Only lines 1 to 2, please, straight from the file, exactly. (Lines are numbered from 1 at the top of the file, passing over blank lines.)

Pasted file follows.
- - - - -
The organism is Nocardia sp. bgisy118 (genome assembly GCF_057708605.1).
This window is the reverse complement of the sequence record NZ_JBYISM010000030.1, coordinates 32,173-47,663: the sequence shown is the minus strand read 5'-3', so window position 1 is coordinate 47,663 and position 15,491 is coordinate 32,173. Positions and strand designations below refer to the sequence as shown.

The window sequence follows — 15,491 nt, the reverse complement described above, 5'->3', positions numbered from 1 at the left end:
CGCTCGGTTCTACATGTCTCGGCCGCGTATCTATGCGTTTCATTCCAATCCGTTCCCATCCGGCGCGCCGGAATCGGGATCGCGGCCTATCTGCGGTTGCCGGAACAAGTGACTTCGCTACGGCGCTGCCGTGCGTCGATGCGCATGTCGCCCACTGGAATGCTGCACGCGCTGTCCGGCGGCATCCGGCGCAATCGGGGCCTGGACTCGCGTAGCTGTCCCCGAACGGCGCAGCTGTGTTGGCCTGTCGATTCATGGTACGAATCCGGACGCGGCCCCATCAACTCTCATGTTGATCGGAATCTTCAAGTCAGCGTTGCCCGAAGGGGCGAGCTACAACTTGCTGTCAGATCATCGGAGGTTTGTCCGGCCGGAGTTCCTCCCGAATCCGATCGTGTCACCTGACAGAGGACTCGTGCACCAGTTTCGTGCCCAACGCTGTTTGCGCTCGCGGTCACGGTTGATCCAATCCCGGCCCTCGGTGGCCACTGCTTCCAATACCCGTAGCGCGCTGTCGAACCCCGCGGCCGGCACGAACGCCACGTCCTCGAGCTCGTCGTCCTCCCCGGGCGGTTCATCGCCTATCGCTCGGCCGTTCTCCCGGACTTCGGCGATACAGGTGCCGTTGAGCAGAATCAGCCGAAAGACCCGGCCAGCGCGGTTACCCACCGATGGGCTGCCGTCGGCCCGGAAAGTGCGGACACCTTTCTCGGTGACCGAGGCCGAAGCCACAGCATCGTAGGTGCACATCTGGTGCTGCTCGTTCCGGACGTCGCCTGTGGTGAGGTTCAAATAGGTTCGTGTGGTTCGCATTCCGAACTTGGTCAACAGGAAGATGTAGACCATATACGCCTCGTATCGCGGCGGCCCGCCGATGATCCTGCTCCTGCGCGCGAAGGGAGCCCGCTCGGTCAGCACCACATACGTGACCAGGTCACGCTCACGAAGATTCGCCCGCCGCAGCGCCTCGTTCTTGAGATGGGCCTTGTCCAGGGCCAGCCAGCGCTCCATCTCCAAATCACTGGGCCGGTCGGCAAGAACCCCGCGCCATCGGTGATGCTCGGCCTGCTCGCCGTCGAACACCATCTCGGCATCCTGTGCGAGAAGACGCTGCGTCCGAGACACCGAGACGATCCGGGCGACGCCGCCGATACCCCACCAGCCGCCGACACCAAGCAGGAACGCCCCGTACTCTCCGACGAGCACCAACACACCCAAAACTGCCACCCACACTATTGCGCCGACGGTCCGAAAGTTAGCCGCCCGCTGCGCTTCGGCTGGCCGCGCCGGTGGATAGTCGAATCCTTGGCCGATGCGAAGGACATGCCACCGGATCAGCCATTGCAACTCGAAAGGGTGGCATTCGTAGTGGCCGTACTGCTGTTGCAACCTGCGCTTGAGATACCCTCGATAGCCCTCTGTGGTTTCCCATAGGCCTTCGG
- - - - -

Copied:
The organism is Nocardia sp. bgisy118 (genome assembly GCF_057708605.1).
This window is the reverse complement of the sequence record NZ_JBYISM010000030.1, coordinates 32,173-47,663: the sequence shown is the minus strand read 5'-3', so window position 1 is coordinate 47,663 and position 15,491 is coordinate 32,173. Positions and strand designations below refer to the sequence as shown.